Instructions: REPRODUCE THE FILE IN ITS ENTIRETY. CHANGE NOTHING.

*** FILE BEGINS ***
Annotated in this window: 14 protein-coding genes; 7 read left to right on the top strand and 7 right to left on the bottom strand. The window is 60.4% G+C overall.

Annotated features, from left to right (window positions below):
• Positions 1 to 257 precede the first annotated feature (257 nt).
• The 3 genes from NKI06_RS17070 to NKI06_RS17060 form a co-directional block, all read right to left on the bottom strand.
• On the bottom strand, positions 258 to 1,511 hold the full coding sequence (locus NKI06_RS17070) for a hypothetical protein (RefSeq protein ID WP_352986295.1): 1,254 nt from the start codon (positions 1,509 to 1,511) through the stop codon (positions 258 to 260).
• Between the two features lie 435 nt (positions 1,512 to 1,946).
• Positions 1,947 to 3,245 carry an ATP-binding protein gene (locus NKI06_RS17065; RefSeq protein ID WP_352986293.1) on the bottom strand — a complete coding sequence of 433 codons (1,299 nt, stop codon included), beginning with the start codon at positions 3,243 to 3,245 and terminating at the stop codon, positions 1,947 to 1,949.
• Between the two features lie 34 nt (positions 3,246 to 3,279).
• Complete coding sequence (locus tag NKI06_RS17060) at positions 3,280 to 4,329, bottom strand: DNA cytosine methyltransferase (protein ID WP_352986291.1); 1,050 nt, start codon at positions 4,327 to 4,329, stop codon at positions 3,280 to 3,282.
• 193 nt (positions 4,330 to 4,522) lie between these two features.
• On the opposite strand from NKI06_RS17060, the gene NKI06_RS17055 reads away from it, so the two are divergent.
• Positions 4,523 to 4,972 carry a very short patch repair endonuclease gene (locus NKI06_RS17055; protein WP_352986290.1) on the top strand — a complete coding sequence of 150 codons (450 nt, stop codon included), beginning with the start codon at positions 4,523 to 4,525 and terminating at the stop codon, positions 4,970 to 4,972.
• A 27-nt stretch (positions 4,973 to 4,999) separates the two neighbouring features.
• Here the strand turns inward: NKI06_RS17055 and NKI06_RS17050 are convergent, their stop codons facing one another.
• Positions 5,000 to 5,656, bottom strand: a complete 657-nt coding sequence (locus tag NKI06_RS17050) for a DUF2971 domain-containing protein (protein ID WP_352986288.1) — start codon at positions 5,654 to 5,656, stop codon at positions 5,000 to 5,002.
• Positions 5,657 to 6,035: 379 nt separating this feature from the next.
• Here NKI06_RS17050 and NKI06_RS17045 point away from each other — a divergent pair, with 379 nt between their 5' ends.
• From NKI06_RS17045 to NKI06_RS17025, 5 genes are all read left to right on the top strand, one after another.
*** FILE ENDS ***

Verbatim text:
Annotated in this window: 14 protein-coding genes; 7 read left to right on the top strand and 7 right to left on the bottom strand. The window is 60.4% G+C overall.

Annotated features, from left to right (window positions below):
• Positions 1 to 257 precede the first annotated feature (257 nt).
• The 3 genes from NKI06_RS17070 to NKI06_RS17060 form a co-directional block, all read right to left on the bottom strand.
• On the bottom strand, positions 258 to 1,511 hold the full coding sequence (locus NKI06_RS17070) for a hypothetical protein (RefSeq protein ID WP_352986295.1): 1,254 nt from the start codon (positions 1,509 to 1,511) through the stop codon (positions 258 to 260).
• Between the two features lie 435 nt (positions 1,512 to 1,946).
• Positions 1,947 to 3,245 carry an ATP-binding protein gene (locus NKI06_RS17065; RefSeq protein ID WP_352986293.1) on the bottom strand — a complete coding sequence of 433 codons (1,299 nt, stop codon included), beginning with the start codon at positions 3,243 to 3,245 and terminating at the stop codon, positions 1,947 to 1,949.
• Between the two features lie 34 nt (positions 3,246 to 3,279).
• Complete coding sequence (locus tag NKI06_RS17060) at positions 3,280 to 4,329, bottom strand: DNA cytosine methyltransferase (protein ID WP_352986291.1); 1,050 nt, start codon at positions 4,327 to 4,329, stop codon at positions 3,280 to 3,282.
• 193 nt (positions 4,330 to 4,522) lie between these two features.
• On the opposite strand from NKI06_RS17060, the gene NKI06_RS17055 reads away from it, so the two are divergent.
• Positions 4,523 to 4,972 carry a very short patch repair endonuclease gene (locus NKI06_RS17055; protein WP_352986290.1) on the top strand — a complete coding sequence of 150 codons (450 nt, stop codon included), beginning with the start codon at positions 4,523 to 4,525 and terminating at the stop codon, positions 4,970 to 4,972.
• A 27-nt stretch (positions 4,973 to 4,999) separates the two neighbouring features.
• Here the strand turns inward: NKI06_RS17055 and NKI06_RS17050 are convergent, their stop codons facing one another.
• Positions 5,000 to 5,656, bottom strand: a complete 657-nt coding sequence (locus tag NKI06_RS17050) for a DUF2971 domain-containing protein (protein ID WP_352986288.1) — start codon at positions 5,654 to 5,656, stop codon at positions 5,000 to 5,002.
• Positions 5,657 to 6,035: 379 nt separating this feature from the next.
• Here NKI06_RS17050 and NKI06_RS17045 point away from each other — a divergent pair, with 379 nt between their 5' ends.
• From NKI06_RS17045 to NKI06_RS17025, 5 genes are all read left to right on the top strand, one after another.